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Civil Procedure

Exam 9
30 minutes

Fact Pattern

A tour company owns and operates a bus, which is driving through State A. Very suddenly, the bus runs off the road and overturns. No one dies, but the passengers do sustain a range of injuries, some permanent. The accident occurred because the bus driver fell asleep at the wheel. An investigation reveals that the tour company required the driver to work more hours per week than applicable law permits, which may have caused the accident by fatiguing the driver.

Fifty passengers were on the bus when the accident took place. Of these, 20 are citizens and residents of State A, 20 are citizens and residents of State B, and 10 are citizens and residents of State C. Both the tour company and the driver are citizens of State A. 

The tour company has a liability insurance policy that provides coverage up to $5,000,000 per occurrence, and the insurance company concedes that the policy covers this accident. Assume that the accident constitutes a single occurrence. The insurance company is a citizen of State B.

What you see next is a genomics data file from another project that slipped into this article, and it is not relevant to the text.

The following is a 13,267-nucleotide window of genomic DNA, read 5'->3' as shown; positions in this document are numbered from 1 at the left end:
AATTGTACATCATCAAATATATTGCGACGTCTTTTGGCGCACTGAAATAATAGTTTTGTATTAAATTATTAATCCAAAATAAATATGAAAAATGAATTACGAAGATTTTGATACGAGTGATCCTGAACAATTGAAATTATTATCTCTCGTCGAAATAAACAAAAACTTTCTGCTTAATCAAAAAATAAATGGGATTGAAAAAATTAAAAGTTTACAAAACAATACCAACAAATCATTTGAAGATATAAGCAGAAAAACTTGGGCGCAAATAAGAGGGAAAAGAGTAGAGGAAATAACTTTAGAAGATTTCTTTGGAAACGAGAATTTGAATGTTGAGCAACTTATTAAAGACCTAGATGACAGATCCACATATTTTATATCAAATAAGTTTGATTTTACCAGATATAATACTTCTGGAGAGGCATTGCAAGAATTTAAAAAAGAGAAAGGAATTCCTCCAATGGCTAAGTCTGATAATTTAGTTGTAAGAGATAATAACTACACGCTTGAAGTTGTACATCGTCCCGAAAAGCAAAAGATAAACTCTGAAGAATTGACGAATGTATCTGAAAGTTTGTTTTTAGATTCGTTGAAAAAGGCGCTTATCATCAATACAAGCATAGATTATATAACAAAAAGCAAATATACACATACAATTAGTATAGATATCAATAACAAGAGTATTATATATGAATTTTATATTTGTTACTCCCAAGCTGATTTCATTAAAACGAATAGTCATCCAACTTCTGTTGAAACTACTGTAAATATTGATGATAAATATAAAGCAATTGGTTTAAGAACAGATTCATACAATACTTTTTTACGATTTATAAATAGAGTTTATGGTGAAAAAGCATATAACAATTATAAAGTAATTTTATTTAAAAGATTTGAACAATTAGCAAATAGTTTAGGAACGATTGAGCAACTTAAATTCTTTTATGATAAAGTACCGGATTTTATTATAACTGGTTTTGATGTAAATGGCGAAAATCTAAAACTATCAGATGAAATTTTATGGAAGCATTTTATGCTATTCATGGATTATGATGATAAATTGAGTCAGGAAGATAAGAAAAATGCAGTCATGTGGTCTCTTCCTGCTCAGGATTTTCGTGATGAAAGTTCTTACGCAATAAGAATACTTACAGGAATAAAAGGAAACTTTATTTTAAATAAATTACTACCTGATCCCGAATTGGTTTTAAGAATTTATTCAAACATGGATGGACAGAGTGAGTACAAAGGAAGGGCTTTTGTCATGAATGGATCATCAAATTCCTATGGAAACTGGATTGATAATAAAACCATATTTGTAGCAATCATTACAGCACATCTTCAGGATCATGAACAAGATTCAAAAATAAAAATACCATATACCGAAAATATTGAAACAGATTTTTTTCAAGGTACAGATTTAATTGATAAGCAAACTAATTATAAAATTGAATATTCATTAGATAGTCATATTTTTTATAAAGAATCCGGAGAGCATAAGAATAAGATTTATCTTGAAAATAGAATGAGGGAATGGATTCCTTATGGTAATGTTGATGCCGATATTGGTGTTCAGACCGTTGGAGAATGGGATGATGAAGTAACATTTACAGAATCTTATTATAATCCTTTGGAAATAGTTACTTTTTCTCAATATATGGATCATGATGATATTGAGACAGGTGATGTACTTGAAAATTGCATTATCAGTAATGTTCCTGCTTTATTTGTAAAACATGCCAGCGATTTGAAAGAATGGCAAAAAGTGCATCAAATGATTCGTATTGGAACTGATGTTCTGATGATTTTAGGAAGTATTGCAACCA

After the accident, the passengers return to their homes and begin to plan litigation, as each passenger has a personal-injury claim that arises under the law of State A. To that end, the passengers, through their various attorneys, initiate discussions with both the tour company and the insurance company. The passengers’ attorneys have prepared estimates of each passenger’s claim for damages. The claims range from a low of $25,000 to a high of $750,000. The total amount of the claims will exceed the insurance policy’s $5,000,000 limit. 

Based on these discussions, the insurance company’s attorney prepares to file an interpleader suit in the U.S. District Court for the District of State A. The defendants will be the tour company, the driver, and all 50 passengers. Assume that State A’s long-arm statute does not extend to any of the passengers.


Questions

  1. Can the insurance company properly base its suit on Fed. R. Civ. P. 22 (Rule 22) interpleader? Explain, addressing venue, personal jurisdiction, and subject-matter jurisdiction.
  2. Can the insurance company properly base its suit on statutory interpleader under 28 U.S.C. § 1335 et al.? Explain, addressing venue, personal jurisdiction, and subject-matter jurisdiction (including any affirmative steps the insurance company may need to take, in order for the court to have subject-matter jurisdiction).

Question 1

Can the insurance company properly base its suit on Fed. R. Civ. P. 22 (Rule 22) interpleader? Explain, addressing venue, personal jurisdiction, and subject-matter jurisdiction.

Question 2

Can the insurance company properly base its suit on statutory interpleader under 28 U.S.C. § 1335 et al.? Explain, addressing venue, personal jurisdiction, and subject-matter jurisdiction (including any affirmative steps the insurance company may need to take, in order for the court to have subject-matter jurisdiction).

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